liu.seSearch for publications in DiVA
Change search
CiteExportLink to record
Permanent link

Direct link
Cite
Citation style
  • apa
  • harvard1
  • ieee
  • modern-language-association-8th-edition
  • vancouver
  • oxford
  • Other style
More styles
Language
  • de-DE
  • en-GB
  • en-US
  • fi-FI
  • nn-NO
  • nn-NB
  • sv-SE
  • Other locale
More languages
Output format
  • html
  • text
  • asciidoc
  • rtf
Intraoperative adverse events and outcome after anterior resection of the rectum
Linköping University, Department of Biomedicine and Surgery, Surgery. Linköping University, Faculty of Health Sciences.
Linköping University, Faculty of Health Sciences. Linköping University, Department of Biomedicine and Surgery, Division of surgery. Östergötlands Läns Landsting, Centre of Surgery and Oncology, Department of Surgery in Östergötland.
University Hospital Örebro, Örebro, Sweden.
Linköping University, Faculty of Health Sciences. Linköping University, Department of Biomedicine and Surgery, Division of surgery. Östergötlands Läns Landsting, Centre of Surgery and Oncology, Department of Surgery in Östergötland.
2004 (English)In: British Journal of Surgery, ISSN 0007-1323, Vol. 91, no 12, 1608-1612 p.Article in journal (Refereed) Published
Abstract [en]

Background: The aim of this population-based study was to analyse the relationship between intraoperative adverse events and outcome after anterior resection.

Methods: All 140 patients who underwent elective anterior resection in Sweden between 1987 and 1995, and who died within 30 days, were compared with a group of 423 randomly selected patients who underwent the same procedure during the same interval but survived the operation. Intraoperative adverse events and intraoperative measures taken were analysed in relation to outcome of surgery.

Results: Of those who died, 45.7 per cent had intraoperative adverse events compared with 30.3 per cent in the cohort group. Major bleeding, gross spillage of faeces, and two or more intraoperative adverse events were more common among those who died. When the anastomosis was considered unsatisfactory, it was more frequently reconstructed (restapled or completely resutured), with or without a temporary stoma, in those who survived. The use of a temporary stoma was comparable in the two groups when adverse events were present.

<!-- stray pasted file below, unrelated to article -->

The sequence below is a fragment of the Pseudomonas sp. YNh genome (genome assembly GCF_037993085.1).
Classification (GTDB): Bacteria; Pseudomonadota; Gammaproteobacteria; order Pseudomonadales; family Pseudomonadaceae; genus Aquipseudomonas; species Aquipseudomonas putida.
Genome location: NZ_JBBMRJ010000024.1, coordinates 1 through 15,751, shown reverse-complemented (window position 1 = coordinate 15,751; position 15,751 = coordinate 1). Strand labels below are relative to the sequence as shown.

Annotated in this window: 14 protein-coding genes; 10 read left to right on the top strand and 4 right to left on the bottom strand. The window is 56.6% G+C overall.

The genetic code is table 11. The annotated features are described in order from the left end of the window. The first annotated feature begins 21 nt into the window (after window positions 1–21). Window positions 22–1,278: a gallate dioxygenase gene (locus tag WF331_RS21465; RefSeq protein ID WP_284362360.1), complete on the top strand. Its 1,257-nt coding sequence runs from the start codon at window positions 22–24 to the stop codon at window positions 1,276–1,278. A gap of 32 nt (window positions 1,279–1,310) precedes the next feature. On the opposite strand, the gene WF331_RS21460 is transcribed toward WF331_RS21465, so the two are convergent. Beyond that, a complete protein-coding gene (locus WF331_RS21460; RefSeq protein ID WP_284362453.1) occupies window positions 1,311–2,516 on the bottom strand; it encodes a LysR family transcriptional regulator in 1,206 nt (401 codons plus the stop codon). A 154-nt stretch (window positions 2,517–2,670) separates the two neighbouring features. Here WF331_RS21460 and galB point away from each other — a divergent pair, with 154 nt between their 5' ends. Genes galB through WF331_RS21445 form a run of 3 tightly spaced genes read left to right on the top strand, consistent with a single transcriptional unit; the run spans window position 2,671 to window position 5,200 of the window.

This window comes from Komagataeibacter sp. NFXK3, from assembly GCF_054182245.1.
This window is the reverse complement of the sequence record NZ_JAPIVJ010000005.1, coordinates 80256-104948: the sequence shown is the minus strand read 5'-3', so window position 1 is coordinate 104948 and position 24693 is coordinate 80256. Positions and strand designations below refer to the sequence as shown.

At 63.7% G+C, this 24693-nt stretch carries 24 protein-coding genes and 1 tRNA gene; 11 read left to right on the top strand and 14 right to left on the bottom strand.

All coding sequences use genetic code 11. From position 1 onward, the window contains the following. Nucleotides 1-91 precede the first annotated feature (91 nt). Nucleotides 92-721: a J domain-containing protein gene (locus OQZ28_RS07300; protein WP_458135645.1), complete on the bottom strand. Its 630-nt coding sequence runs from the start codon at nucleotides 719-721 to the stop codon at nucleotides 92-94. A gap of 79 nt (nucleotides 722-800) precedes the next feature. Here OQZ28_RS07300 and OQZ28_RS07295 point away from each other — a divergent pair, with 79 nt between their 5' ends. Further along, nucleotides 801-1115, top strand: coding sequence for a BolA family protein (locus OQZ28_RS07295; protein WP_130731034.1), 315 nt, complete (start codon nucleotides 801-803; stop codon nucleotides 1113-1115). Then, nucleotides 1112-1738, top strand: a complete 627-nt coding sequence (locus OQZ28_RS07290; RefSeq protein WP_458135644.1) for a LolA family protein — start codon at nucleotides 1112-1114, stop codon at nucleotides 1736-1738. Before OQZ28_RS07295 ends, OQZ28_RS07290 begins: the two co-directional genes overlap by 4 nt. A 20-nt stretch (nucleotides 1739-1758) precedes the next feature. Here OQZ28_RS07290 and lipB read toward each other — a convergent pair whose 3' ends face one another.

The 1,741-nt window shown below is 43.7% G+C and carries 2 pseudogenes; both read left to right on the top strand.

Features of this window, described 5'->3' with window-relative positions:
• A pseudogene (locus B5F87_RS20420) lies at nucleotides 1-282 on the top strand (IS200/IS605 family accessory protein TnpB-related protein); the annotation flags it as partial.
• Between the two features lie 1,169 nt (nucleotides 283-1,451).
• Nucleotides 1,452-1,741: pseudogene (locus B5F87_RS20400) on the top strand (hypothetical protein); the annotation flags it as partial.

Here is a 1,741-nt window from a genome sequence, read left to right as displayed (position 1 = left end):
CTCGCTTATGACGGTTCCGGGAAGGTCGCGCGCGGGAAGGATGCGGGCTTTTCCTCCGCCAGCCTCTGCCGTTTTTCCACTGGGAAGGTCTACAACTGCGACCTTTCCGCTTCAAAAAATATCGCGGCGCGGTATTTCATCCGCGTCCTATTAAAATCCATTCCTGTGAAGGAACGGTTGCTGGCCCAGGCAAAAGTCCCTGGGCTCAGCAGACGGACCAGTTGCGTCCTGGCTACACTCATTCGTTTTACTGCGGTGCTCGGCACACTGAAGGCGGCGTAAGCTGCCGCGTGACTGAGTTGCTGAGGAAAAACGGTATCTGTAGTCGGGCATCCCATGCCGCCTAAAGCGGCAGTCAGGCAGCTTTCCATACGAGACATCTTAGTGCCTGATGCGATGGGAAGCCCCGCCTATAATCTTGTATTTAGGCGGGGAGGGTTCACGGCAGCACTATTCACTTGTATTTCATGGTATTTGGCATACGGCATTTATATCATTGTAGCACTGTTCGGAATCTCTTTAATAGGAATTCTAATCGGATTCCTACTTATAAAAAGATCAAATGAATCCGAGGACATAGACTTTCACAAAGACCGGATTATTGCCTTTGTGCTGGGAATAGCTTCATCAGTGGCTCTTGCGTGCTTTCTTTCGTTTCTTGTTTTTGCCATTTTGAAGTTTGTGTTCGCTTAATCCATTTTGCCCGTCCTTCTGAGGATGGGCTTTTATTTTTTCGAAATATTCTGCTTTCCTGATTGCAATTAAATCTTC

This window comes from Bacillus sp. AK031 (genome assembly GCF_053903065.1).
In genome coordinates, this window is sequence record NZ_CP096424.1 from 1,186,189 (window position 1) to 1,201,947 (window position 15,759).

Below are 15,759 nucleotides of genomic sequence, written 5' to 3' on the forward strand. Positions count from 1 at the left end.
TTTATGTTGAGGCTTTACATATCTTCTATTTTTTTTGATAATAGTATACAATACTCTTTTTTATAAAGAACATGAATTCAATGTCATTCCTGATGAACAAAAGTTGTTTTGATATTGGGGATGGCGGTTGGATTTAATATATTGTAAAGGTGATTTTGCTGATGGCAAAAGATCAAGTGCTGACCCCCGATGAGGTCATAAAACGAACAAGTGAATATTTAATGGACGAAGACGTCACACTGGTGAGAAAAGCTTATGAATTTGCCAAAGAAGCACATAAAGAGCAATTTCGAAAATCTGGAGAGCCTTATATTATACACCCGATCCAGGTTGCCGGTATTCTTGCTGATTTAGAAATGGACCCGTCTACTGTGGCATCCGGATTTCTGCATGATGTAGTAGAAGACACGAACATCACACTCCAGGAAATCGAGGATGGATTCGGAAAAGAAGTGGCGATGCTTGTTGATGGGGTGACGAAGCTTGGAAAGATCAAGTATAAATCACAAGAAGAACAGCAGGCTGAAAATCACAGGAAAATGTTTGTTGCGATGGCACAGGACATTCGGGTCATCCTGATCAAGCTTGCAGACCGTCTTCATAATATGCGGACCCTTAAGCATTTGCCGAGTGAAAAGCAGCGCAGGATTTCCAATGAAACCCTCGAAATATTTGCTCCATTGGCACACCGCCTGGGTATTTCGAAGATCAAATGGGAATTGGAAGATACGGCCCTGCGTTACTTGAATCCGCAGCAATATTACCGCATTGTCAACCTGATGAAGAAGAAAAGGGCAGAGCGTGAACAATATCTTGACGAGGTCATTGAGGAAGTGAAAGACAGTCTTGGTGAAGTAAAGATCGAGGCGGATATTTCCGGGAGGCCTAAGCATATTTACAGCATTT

Conclusion: Intraoperative adverse events were important contributors to morbidity and mortality. Complete reconstruction of an unsatisfactory anastomosis, with or without addition of a temporary stoma, was more frequently performed in the survivors, and may have diminished the risk of postoperative death.

Place, publisher, year, edition, pages
2004. Vol. 91, no 12, 1608-1612 p.
National Category
Medical and Health Sciences
Identifiers
URN: urn:nbn:se:liu:diva-28272DOI: 10.1002/bjs.4530Local ID: 13379OAI: oai:DiVA.org:liu-28272DiVA: diva2:249076
Available from: 2009-10-09 Created: 2009-10-09 Last updated: 2009-12-02Bibliographically approved
In thesis
1. Rectal cancer surgery: Defunctioning stoma, anastomotic leakage and postoperative monitoring
Open this publication in new window or tab >>Rectal cancer surgery: Defunctioning stoma, anastomotic leakage and postoperative monitoring
2006 (English)Doctoral thesis, comprehensive summary (Other academic)
Abstract [en]

The understanding of the mesorectal spread in rectal cancer has lead to wide acceptance of total mesorectal excision (TME) as the surgical technique of choice for carcinoma in the lower and mid rectum. While oncological results and survival have improved with TME-surgery, morbidity and mortality remain important issues. The most feared complication is symptomatic anastomotic leakage. The aim of this thesis was to focus on the role of the defunctioning stoma, risk factors, and postoperative monitoring in regard to anastomotic leakage in sphincter saving resection of the rectum.